Peace talks between Afghanistan’s government and the Taliban are set to start in the next couple days, the Afghan vice president told Al Arabiya on Monday, adding that the negotiations will be one of the “most difficult” in history.
“This is going to be one of the most difficult peace negotiations of history. In certain ways this is going to be even more complicated than the Arab peace process,” said Afghanistan Vice President Amrullah Saleh in an interview with Al Arabiya.
“A lot of blood has been shed and a lot of divisions have been created. Overcoming these divisions will not be easy,” he added.
Reuters reported on Monday that peace talks have been delayed due to logistical issues.
A source told Reuters the Afghanistan government negotiating team may fly on Tuesday to Qatar, where the peace talks are set to be held.
Last month the Afghanistan government released 400 high-risk Taliban prisoners, a demand of the Taliban leadership.
Saleh said that if the Taliban backs out of peace talks following this action, it will be a “slap in the face.”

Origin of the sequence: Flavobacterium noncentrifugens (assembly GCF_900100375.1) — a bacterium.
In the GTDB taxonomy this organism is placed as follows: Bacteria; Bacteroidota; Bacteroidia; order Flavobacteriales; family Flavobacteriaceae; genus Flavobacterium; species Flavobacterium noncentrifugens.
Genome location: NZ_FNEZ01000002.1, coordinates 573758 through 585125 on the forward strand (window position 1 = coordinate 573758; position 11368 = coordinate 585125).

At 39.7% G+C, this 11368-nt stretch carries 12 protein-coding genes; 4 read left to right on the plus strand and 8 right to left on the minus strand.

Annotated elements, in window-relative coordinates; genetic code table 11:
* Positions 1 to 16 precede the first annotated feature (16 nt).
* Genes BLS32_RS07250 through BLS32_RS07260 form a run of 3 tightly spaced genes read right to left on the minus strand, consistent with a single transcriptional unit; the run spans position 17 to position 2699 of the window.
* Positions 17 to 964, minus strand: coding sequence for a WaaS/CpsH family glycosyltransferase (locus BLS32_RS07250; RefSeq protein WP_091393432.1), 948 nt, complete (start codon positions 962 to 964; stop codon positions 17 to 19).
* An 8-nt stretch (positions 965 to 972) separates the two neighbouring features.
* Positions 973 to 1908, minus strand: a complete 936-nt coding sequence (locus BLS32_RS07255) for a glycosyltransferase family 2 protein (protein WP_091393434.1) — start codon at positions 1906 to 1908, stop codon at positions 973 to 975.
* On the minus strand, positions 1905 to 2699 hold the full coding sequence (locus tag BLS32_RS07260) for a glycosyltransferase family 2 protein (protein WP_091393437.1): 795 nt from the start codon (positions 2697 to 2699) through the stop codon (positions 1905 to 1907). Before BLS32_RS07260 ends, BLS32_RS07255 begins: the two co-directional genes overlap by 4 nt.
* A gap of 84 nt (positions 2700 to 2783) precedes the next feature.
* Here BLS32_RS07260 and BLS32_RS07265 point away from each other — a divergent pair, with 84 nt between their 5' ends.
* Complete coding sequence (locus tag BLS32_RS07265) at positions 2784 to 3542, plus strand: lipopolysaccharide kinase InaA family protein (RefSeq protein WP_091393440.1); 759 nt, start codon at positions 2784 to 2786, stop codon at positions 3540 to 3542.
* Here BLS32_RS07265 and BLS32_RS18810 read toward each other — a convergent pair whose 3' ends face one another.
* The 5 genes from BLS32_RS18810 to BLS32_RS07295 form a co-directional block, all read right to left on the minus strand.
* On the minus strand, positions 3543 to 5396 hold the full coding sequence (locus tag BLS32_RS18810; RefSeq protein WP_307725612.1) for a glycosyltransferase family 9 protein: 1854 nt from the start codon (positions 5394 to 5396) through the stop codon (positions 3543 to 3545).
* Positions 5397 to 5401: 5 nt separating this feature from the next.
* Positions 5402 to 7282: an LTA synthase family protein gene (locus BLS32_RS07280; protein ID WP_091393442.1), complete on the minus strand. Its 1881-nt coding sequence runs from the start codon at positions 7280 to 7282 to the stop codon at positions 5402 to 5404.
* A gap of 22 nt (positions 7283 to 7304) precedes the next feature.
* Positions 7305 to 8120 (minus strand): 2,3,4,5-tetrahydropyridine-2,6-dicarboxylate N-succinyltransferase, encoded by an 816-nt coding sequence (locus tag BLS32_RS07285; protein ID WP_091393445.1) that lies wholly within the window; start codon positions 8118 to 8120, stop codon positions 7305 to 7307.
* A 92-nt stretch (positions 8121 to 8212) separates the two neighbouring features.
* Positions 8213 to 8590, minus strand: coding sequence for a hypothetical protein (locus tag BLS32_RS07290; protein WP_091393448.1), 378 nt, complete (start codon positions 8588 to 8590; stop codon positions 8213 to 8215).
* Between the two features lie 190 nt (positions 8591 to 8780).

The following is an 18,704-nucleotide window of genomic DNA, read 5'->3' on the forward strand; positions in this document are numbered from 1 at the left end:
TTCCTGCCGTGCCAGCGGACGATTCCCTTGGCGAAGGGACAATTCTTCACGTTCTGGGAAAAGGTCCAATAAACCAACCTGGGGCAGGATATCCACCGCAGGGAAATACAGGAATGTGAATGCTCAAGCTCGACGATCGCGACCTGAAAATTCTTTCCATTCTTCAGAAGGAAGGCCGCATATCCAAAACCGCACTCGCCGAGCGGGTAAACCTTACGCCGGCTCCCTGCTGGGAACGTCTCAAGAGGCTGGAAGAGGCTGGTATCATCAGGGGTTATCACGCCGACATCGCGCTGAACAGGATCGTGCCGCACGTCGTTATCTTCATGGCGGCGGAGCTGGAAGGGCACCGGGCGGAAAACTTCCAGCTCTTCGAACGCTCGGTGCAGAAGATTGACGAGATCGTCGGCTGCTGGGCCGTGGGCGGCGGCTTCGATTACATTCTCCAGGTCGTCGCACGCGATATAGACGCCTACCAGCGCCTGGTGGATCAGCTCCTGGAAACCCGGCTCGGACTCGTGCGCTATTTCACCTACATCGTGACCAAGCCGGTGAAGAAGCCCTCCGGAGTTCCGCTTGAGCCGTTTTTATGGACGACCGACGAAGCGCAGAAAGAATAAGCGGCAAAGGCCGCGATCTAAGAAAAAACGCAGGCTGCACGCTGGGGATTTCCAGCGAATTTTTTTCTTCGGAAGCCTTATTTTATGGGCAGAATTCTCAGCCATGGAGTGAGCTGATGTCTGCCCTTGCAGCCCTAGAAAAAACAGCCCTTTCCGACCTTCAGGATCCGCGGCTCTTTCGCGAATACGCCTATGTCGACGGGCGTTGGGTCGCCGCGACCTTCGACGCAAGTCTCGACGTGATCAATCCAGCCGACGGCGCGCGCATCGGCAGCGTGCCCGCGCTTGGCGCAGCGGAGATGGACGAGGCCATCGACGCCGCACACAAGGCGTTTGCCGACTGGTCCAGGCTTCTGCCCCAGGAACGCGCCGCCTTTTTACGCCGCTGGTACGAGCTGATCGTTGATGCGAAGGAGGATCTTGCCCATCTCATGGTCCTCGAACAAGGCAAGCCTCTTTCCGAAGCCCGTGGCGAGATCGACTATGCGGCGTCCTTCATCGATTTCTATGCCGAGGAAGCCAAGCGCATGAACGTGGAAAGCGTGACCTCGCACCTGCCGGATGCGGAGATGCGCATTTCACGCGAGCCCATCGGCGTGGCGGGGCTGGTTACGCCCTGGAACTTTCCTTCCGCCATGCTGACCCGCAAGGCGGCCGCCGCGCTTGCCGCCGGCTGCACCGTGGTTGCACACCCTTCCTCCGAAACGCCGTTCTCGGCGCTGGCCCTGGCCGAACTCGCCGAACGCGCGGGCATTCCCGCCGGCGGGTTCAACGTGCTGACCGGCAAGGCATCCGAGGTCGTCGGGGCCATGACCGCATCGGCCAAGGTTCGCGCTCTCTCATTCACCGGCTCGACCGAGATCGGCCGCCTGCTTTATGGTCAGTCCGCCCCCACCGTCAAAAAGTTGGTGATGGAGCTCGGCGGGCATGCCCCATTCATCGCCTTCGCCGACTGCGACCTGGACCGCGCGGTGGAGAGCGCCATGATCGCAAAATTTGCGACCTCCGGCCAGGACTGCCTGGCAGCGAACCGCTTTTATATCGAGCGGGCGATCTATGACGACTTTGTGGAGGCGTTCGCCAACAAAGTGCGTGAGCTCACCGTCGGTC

“Should the Taliban find another excuse [to avoid peace talks], it will be a slap in the face to the international community who told us this is the last excuse, and it will be a slap in the face to peace itself,” said Saleh.
Saleh, who described himself as being “politically on the opposite side of the Taliban,” warned that the Taliban will try to “use violence to get more concessions.”
“Each action they do will complicate the peace,” he said.
While Saleh said the peace talks will be “extremely complicated,” he believes it will be a beginning to the path of a comprehensive agreement between the government and the Taliban.
“Making peace with the Taliban does not mean surrendering to the Taliban,” Saleh said.
“It means bringing two ways of life under one national ceiling.”